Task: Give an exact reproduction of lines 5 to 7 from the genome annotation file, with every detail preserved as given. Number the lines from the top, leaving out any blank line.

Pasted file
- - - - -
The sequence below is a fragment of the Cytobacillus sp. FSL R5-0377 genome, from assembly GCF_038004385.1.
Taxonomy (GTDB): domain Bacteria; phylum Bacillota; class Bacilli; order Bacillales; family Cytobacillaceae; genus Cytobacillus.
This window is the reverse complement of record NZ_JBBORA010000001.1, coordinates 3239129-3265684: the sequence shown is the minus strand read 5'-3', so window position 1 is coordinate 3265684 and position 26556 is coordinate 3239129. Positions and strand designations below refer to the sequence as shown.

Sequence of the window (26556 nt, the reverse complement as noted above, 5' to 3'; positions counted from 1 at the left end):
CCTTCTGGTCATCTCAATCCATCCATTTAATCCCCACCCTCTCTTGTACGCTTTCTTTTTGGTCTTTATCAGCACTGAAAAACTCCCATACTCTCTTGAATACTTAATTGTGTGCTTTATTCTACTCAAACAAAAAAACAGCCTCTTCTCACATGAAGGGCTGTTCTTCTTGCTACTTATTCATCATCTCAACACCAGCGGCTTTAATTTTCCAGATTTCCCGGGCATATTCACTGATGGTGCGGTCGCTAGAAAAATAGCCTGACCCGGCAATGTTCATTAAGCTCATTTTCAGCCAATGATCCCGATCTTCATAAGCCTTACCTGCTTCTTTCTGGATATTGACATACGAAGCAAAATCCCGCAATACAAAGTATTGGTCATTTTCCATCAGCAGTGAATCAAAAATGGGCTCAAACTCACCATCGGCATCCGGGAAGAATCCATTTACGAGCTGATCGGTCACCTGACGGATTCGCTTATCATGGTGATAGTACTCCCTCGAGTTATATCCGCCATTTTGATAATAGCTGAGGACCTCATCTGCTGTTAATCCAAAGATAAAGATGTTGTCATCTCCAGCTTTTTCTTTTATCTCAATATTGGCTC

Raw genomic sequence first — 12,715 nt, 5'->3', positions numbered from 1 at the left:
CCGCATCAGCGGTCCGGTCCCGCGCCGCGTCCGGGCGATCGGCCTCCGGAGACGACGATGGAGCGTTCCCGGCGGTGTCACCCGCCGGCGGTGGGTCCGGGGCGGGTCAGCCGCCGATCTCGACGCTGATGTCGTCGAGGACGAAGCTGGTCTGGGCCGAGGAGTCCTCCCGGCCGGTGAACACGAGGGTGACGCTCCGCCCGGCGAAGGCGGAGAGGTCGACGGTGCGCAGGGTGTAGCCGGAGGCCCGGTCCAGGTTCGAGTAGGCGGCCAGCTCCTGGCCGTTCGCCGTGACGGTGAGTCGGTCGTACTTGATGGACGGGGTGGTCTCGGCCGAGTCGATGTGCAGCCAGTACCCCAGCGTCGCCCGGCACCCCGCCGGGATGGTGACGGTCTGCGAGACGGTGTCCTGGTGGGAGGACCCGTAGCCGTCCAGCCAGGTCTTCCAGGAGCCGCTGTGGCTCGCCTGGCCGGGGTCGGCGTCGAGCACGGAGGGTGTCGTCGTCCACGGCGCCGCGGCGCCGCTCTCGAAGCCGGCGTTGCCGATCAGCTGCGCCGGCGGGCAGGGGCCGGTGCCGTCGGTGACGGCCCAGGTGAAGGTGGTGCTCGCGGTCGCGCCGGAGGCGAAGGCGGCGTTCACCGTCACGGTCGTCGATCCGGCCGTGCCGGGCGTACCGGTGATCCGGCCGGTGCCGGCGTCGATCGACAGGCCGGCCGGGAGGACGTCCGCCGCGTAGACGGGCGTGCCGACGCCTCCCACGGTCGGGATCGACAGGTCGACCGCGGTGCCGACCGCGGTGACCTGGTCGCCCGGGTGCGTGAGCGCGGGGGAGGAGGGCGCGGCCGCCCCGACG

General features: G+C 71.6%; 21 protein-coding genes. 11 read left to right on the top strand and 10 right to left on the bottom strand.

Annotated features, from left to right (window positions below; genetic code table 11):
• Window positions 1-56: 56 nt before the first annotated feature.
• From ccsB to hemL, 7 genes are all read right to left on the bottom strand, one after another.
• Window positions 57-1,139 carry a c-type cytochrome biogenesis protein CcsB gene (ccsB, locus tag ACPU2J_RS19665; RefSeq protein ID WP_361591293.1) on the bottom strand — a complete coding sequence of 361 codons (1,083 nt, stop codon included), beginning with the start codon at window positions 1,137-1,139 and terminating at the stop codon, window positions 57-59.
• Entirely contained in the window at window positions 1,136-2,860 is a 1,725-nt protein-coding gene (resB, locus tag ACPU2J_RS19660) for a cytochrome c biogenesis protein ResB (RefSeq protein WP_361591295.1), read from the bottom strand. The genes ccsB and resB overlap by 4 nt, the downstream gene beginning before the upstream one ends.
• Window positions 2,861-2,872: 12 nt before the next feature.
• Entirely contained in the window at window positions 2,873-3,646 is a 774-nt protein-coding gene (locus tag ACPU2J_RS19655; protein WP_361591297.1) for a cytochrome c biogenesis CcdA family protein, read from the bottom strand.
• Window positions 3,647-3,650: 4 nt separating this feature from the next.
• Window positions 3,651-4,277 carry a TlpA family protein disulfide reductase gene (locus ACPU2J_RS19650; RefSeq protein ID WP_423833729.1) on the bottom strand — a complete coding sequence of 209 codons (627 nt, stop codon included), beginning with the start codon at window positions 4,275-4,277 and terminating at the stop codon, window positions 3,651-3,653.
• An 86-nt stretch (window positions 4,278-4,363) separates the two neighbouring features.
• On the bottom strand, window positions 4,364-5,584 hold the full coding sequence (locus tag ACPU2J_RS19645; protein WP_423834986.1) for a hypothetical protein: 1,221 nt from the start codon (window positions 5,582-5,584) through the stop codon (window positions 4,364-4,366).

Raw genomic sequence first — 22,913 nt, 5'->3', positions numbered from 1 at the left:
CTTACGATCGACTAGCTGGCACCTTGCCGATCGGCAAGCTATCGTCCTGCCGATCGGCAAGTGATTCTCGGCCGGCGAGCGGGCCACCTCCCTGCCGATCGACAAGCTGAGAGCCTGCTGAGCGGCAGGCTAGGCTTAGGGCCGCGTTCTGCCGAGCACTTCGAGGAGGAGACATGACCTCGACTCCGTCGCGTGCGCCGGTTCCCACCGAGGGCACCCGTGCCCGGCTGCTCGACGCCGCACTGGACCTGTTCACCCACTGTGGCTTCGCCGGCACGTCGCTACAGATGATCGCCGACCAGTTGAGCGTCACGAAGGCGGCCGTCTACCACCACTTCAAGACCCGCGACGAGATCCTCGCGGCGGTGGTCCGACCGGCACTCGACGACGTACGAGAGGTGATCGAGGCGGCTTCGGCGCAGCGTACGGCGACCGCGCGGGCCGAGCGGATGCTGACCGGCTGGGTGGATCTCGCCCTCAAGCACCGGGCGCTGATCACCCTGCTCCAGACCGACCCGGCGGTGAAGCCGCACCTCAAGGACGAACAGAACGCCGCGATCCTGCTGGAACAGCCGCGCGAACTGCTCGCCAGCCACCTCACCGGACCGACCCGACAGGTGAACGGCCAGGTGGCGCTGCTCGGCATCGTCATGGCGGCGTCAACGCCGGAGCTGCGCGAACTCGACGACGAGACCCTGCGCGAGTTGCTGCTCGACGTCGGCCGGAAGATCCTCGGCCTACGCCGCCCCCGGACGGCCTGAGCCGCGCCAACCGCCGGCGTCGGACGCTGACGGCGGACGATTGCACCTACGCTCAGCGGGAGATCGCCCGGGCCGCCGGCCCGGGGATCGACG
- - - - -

CCTTCTGGTCATCTCAATCCATCCATTTAATCCCCACCCTCTCTTGTACGCTTTCTTTTTGGTCTTTATCAGCACTGAAAAACTCCCATACTCTCTTGAATACTTAATTGTGTGCTTTATTCTACTCAAACAAAAAAACAGCCTCTTCTCACATGAAGGGCTGTTCTTCTTGCTACTTATTCATCATCTCAACACCAGCGGCTTTAATTTTCCAGATTTCCCGGGCATATTCACTGATGGTGCGGTCGCTAGAAAAATAGCCTGACCCGGCAATGTTCATTAAGCTCATTTTCAGCCAATGATCCCGATCTTCATAAGCCTTACCTGCTTCTTTCTGGATATTGACATACGAAGCAAAATCCCGCAATACAAAGTATTGGTCATTTTCCATCAGCAGTGAATCAAAAATGGGCTCAAACTCACCATCGGCATCCGGGAAGAATCCATTTACGAGCTGATCGGTCACCTGACGGATTCGCTTATCATGGTGATAGTACTCCCTCGAGTTATATCCGCCATTTTGATAATAGCTGAGGACCTCATCTGCTGTTAATCCAAAGATAAAGATGTTGTCATCTCCAGCTTTTTCTTTTATCTCAATATTGGCTC

Raw genomic sequence first — 12,715 nt, 5'->3', positions numbered from 1 at the left:
CCGCATCAGCGGTCCGGTCCCGCGCCGCGTCCGGGCGATCGGCCTCCGGAGACGACGATGGAGCGTTCCCGGCGGTGTCACCCGCCGGCGGTGGGTCCGGGGCGGGTCAGCCGCCGATCTCGACGCTGATGTCGTCGAGGACGAAGCTGGTCTGGGCCGAGGAGTCCTCCCGGCCGGTGAACACGAGGGTGACGCTCCGCCCGGCGAAGGCGGAGAGGTCGACGGTGCGCAGGGTGTAGCCGGAGGCCCGGTCCAGGTTCGAGTAGGCGGCCAGCTCCTGGCCGTTCGCCGTGACGGTGAGTCGGTCGTACTTGATGGACGGGGTGGTCTCGGCCGAGTCGATGTGCAGCCAGTACCCCAGCGTCGCCCGGCACCCCGCCGGGATGGTGACGGTCTGCGAGACGGTGTCCTGGTGGGAGGACCCGTAGCCGTCCAGCCAGGTCTTCCAGGAGCCGCTGTGGCTCGCCTGGCCGGGGTCGGCGTCGAGCACGGAGGGTGTCGTCGTCCACGGCGCCGCGGCGCCGCTCTCGAAGCCGGCGTTGCCGATCAGCTGCGCCGGCGGGCAGGGGCCGGTGCCGTCGGTGACGGCCCAGGTGAAGGTGGTGCTCGCGGTCGCGCCGGAGGCGAAGGCGGCGTTCACCGTCACGGTCGTCGATCCGGCCGTGCCGGGCGTACCGGTGATCCGGCCGGTGCCGGCGTCGATCGACAGGCCGGCCGGGAGGACGTCCGCCGCGTAGACGGGCGTGCCGACGCCTCCCACGGTCGGGATCGACAGGTCGACCGCGGTGCCGACCGCGGTGACCTGGTCGCCCGGGTGCGTGAGCGCGGGGGAGGAGGGCGCGGCCGCCCCGACG